Tiny island, small island, big island

Can someone explain what a “tiny island” is? So often, the international media, such as the wire services or CNN or BBC or whatever, describe Taiwan as a “tiny island off the coast of China.”

Example in the Associated Press a few days ago, written by a reporter who lives in Taipei: “…The tiny leaf-shaped island off China’s southern coast …”

sfgate.com/cgi-bin/article.c … ST0551.DTL

(sixth paragraph down, second sentence)

I know that this is what editors in New York and London and Sydney want to hear, it fits their stereotyped images of Island Taiwan, as this itsy bitsy teeny tiny speck of an island off the coast of huge gigantic 1.6 billion people China…

… but in reality, Taiwan is NOT a tiny island. It’s actually quite a large island, if you ever tried to bicycle around it, or ride a motorcycle around it or through it, or even fly over it…or trying walking from Taipei to Kenting, Mr Associated Press!

I always though a ‘‘tiny island’’ means something like a small island in the Okinawa chain or Green Island or Orchid Island off Taiwan or Martha’s Vineyard in the USA or Prince Edward Island in Canada or Catalina Island off California’s coast.

So why does a respected world-class news organization like the AP, which delivers images about Taiwan to the world from its offices in downtown Taipei, send out such stereotyped terms as “tiny island” …when that is just not the case?

Do all writers have to write to make their editors in far away capitals happy? Do any reporters ever try to tell the truth?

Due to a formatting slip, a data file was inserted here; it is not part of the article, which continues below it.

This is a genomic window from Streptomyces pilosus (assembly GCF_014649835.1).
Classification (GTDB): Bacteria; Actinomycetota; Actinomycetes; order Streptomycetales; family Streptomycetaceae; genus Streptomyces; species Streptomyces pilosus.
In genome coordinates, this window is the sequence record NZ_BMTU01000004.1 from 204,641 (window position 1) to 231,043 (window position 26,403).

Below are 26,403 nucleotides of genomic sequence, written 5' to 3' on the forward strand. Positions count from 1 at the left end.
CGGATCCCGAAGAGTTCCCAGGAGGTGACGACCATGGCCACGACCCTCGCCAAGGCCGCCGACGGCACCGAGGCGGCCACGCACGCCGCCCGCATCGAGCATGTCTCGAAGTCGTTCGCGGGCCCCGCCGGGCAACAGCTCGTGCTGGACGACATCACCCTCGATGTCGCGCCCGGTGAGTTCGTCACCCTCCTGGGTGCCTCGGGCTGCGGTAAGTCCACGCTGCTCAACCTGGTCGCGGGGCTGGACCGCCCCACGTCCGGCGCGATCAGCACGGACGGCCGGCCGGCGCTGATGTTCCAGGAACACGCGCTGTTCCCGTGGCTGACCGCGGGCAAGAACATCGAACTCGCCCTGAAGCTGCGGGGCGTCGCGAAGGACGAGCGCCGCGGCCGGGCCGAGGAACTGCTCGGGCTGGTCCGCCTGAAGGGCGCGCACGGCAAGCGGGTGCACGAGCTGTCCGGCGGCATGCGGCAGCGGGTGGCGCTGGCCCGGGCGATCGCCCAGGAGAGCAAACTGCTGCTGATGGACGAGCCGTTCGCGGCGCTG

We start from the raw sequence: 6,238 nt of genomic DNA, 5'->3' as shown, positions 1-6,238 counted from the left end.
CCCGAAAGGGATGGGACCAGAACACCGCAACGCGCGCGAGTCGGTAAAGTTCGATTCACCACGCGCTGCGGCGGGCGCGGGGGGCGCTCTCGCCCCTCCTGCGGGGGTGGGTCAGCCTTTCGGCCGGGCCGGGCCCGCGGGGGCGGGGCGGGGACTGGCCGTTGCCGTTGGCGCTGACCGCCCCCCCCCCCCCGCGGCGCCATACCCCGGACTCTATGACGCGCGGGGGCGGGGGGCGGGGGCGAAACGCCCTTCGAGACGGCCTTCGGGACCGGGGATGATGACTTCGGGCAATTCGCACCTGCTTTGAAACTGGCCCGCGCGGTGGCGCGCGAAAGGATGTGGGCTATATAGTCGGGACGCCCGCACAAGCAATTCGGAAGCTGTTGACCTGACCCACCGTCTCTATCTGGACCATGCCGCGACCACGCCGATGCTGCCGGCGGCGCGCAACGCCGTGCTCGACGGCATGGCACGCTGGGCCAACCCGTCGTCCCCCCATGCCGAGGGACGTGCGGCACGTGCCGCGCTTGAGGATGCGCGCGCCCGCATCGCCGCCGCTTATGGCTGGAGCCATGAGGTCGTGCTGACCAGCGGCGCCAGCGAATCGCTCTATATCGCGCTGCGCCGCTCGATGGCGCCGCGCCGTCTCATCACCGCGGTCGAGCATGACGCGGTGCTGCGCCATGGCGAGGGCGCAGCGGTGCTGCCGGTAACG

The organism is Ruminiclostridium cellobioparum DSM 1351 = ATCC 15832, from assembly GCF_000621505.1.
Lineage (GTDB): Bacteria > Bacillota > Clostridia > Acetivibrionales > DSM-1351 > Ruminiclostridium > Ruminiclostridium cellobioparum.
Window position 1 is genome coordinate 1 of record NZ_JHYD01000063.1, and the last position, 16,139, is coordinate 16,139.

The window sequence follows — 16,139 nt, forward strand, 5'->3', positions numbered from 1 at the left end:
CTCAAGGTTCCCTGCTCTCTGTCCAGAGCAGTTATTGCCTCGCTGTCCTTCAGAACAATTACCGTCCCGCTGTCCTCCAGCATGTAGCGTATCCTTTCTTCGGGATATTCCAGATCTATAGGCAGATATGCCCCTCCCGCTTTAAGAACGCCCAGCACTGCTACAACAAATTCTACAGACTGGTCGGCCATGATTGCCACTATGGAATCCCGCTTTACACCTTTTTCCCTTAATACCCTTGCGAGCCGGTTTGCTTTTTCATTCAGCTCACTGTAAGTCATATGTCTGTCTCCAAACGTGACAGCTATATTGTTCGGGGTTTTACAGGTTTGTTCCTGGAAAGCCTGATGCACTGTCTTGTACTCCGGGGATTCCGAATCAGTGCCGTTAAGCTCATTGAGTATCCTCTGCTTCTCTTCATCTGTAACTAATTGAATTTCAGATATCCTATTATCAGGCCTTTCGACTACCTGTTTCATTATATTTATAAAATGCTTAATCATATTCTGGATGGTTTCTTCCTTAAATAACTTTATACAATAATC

Even Hawaii’s “Big Island” is smaller than Taiwan. But does the AP ever report a story from ‘‘tiny Big Island’’? No.

When did Taiwan become a tiny island?

Everything is relative.

If you compare to China, then it’s tiny. If you compare to a coral reef in the pacific somewhere, then it’s big.

People compare it to China. And it’s relatively tiny compared to that place, like Cantalina Islans is tiny compared to California proper.

New Zealand is small, and that’s 7 odd times bigger than Taiwan.

Taiwan is tiny, when you look at it from a global perspective.

So is Guam, but thats always reffered to as a small Island. :idunno:

Actually when you take a look at a global map you will see that there are not that many islands bigger than Taiwan. I guess Taiwan is at least among the top 20 in the world, more likely even the top 10. And we are not even talking about population size and the economy, both of which categories would put Taiwan in the top 10 easily.

I too think there is an intended judgemental tone in refering to Taiwan as tiny, as in “those uppish people who don’t want to be part of China, but keep on struggling although they have no chance to become independant anyway”.
Has anyone ever refered to Ireland as tiny? No, because Ireland is respected as a sovereign country.

Vanuatu is a referred to as a tiny island and its sovereign too. Singapore is referred to as snot and its sovereign as well.

Vanatu IS small, that’s the difference. If my memory serves me right Taiwan is the 13th largest economy on the globe. Hardly something you would call small.

Actually, I don’t think it’s deliberately judgemental - more covering of ass. By referring to it as a “tiny island off the coast of China” they sidestep the thing, like you said, about sovereign status. If there was ever any implication to the contrary in any major foreign paper, the appropriate Chinese embassy would sue/threaten them. Without a doubt. I’ve seen them do it over Falun Gong back home, so why not over Taiwan?